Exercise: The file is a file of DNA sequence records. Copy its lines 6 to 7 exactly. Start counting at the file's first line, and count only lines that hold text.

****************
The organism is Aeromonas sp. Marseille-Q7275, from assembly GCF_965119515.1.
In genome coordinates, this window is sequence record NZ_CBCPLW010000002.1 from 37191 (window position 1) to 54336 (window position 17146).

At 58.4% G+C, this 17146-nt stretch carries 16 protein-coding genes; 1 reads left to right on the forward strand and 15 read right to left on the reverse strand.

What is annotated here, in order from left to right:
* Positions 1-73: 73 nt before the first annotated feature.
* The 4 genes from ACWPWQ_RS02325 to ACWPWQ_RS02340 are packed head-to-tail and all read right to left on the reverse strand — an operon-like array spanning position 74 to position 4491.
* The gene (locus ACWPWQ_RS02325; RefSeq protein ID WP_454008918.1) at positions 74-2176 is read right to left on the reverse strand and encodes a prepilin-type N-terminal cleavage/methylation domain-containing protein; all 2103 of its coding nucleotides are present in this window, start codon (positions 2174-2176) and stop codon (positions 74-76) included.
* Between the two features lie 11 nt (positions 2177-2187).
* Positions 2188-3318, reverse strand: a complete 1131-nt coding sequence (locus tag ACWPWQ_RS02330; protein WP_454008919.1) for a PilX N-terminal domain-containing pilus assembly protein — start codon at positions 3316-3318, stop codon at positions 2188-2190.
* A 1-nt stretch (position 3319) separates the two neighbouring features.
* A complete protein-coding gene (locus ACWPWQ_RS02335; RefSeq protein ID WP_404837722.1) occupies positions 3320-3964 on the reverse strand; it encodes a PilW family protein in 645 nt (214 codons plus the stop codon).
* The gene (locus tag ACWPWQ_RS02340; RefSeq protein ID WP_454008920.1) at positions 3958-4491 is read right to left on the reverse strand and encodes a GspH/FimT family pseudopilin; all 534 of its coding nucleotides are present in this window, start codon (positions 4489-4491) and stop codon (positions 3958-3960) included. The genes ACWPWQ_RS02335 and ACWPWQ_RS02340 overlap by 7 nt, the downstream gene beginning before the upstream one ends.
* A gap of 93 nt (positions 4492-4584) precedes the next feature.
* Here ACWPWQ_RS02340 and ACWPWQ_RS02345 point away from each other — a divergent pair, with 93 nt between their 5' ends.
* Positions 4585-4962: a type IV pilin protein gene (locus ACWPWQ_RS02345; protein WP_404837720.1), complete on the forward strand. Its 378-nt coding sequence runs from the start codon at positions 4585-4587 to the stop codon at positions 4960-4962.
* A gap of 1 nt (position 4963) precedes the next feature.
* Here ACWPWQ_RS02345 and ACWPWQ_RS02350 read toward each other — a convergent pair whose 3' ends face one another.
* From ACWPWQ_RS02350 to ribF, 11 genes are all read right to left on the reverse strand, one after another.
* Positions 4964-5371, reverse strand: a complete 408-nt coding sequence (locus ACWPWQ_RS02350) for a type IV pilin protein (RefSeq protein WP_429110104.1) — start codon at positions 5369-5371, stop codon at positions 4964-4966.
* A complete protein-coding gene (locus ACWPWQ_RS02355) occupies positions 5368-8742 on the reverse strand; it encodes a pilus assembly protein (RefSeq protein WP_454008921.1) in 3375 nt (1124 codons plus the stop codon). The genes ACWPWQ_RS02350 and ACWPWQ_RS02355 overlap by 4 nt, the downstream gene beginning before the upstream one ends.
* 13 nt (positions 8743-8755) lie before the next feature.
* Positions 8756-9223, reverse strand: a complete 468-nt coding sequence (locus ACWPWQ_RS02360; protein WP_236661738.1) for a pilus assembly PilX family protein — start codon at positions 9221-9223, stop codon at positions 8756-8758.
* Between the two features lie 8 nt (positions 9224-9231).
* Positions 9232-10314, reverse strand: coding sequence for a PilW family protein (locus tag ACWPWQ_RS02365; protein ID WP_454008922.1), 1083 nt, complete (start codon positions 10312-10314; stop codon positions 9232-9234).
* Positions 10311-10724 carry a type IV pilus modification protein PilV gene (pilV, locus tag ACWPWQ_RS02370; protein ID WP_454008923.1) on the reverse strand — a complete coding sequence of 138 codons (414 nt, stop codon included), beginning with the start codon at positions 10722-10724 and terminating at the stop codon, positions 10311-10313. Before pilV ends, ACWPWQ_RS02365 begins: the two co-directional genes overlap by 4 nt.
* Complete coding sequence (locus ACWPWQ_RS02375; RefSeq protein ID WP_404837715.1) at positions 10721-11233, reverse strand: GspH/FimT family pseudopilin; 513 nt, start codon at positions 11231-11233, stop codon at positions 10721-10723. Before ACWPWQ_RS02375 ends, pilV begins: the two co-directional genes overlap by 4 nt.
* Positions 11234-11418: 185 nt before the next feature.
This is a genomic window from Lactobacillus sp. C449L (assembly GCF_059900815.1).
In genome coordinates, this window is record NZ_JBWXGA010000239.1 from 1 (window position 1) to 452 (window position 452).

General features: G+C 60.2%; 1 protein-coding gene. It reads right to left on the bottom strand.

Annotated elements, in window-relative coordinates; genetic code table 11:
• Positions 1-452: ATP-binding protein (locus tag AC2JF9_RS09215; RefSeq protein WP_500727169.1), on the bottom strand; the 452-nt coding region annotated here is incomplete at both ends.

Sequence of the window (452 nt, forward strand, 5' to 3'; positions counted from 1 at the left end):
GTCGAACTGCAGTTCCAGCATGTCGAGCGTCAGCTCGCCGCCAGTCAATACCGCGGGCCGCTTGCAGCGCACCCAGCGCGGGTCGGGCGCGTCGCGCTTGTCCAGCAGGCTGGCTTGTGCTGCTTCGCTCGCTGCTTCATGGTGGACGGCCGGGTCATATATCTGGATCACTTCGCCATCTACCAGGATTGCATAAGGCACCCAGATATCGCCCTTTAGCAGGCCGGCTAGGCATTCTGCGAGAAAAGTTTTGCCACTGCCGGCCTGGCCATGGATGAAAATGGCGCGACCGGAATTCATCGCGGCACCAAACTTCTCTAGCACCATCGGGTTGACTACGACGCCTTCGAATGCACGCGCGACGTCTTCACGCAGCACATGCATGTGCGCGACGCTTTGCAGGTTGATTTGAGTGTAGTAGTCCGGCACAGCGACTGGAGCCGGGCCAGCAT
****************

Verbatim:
* The 4 genes from ACWPWQ_RS02325 to ACWPWQ_RS02340 are packed head-to-tail and all read right to left on the reverse strand — an operon-like array spanning position 74 to position 4491.
* The gene (locus ACWPWQ_RS02325; RefSeq protein ID WP_454008918.1) at positions 74-2176 is read right to left on the reverse strand and encodes a prepilin-type N-terminal cleavage/methylation domain-containing protein; all 2103 of its coding nucleotides are present in this window, start codon (positions 2174-2176) and stop codon (positions 74-76) included.